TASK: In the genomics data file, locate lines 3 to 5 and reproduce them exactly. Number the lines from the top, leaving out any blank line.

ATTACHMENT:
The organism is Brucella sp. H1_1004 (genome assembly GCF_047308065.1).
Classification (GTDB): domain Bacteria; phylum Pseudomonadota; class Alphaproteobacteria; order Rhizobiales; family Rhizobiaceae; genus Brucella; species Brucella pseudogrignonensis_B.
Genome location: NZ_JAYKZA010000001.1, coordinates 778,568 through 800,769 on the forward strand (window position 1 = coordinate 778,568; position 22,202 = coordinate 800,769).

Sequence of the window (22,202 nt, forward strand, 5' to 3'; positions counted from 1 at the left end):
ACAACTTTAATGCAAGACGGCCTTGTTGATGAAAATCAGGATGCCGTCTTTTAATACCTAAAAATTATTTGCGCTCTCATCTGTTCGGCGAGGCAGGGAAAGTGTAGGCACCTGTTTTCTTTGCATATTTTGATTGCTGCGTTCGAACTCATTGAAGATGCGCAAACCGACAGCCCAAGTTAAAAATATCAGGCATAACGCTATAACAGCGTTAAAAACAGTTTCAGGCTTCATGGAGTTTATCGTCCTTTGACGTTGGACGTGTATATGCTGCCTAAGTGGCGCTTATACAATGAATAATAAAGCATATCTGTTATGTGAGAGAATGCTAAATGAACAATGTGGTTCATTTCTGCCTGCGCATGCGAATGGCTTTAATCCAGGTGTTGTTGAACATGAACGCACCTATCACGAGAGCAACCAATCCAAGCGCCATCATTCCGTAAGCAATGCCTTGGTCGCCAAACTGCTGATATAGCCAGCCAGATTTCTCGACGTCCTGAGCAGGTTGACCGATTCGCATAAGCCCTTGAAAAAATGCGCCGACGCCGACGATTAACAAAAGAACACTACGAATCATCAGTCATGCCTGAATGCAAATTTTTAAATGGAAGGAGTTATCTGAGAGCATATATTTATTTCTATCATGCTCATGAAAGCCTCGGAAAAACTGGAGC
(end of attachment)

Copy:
Genome location: NZ_JAYKZA010000001.1, coordinates 778,568 through 800,769 on the forward strand (window position 1 = coordinate 778,568; position 22,202 = coordinate 800,769).

Sequence of the window (22,202 nt, forward strand, 5' to 3'; positions counted from 1 at the left end):
ACAACTTTAATGCAAGACGGCCTTGTTGATGAAAATCAGGATGCCGTCTTTTAATACCTAAAAATTATTTGCGCTCTCATCTGTTCGGCGAGGCAGGGAAAGTGTAGGCACCTGTTTTCTTTGCATATTTTGATTGCTGCGTTCGAACTCATTGAAGATGCGCAAACCGACAGCCCAAGTTAAAAATATCAGGCATAACGCTATAACAGCGTTAAAAACAGTTTCAGGCTTCATGGAGTTTATCGTCCTTTGACGTTGGACGTGTATATGCTGCCTAAGTGGCGCTTATACAATGAATAATAAAGCATATCTGTTATGTGAGAGAATGCTAAATGAACAATGTGGTTCATTTCTGCCTGCGCATGCGAATGGCTTTAATCCAGGTGTTGTTGAACATGAACGCACCTATCACGAGAGCAACCAATCCAAGCGCCATCATTCCGTAAGCAATGCCTTGGTCGCCAAACTGCTGATATAGCCAGCCAGATTTCTCGACGTCCTGAGCAGGTTGACCGATTCGCATAAGCCCTTGAAAAAATGCGCCGACGCCGACGATTAACAAAAGAACACTACGAATCATCAGTCATGCCTGAATGCAAATTTTTAAATGGAAGGAGTTATCTGAGAGCATATATTTATTTCTATCATGCTCATGAAAGCCTCGGAAAAACTGGAGC